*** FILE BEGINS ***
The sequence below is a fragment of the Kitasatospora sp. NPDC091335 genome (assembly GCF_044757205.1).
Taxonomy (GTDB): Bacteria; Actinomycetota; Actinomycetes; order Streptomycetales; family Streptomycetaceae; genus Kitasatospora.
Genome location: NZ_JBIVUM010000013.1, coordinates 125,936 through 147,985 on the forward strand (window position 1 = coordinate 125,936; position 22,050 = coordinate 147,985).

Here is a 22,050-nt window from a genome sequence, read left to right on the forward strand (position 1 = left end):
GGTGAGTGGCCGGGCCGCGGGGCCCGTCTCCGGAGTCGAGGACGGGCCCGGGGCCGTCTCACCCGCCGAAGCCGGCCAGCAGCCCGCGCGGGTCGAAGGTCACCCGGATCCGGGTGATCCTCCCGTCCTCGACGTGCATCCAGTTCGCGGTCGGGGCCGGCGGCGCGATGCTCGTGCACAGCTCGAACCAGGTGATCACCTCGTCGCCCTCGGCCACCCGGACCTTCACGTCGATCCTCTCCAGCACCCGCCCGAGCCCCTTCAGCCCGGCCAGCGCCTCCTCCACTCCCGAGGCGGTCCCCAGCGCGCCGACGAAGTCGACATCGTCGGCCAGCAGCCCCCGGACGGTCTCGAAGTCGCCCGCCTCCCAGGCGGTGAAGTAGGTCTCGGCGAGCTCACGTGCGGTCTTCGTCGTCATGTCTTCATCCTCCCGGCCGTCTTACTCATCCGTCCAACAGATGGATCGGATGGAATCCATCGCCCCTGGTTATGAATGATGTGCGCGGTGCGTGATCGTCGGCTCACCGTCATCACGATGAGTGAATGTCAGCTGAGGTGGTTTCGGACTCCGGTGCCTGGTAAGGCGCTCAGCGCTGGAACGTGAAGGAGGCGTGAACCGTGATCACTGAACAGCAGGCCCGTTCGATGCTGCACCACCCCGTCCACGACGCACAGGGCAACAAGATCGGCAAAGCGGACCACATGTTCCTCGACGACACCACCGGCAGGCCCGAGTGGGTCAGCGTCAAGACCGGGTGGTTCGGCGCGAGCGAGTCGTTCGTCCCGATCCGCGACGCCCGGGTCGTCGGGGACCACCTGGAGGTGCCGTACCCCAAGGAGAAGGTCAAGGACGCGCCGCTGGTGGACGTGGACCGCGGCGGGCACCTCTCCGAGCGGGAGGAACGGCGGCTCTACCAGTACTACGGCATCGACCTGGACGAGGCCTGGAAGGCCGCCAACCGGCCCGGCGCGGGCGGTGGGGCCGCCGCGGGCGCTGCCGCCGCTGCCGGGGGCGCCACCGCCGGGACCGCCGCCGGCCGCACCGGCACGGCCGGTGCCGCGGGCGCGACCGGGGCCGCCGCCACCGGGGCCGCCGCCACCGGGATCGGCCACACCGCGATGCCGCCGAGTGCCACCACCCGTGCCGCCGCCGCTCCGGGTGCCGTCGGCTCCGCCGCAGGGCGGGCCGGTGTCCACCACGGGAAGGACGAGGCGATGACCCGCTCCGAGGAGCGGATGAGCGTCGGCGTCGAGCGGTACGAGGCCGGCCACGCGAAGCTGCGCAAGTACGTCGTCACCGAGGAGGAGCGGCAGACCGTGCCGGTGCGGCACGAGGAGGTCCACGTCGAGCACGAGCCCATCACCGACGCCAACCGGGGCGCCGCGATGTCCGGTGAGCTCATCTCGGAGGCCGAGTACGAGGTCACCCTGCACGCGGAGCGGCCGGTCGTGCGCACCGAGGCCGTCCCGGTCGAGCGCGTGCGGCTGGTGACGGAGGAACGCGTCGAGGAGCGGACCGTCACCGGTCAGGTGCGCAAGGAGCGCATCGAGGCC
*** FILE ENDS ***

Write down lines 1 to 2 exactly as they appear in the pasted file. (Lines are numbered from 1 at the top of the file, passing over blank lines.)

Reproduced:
The sequence below is a fragment of the Kitasatospora sp. NPDC091335 genome (assembly GCF_044757205.1).
Taxonomy (GTDB): Bacteria; Actinomycetota; Actinomycetes; order Streptomycetales; family Streptomycetaceae; genus Kitasatospora.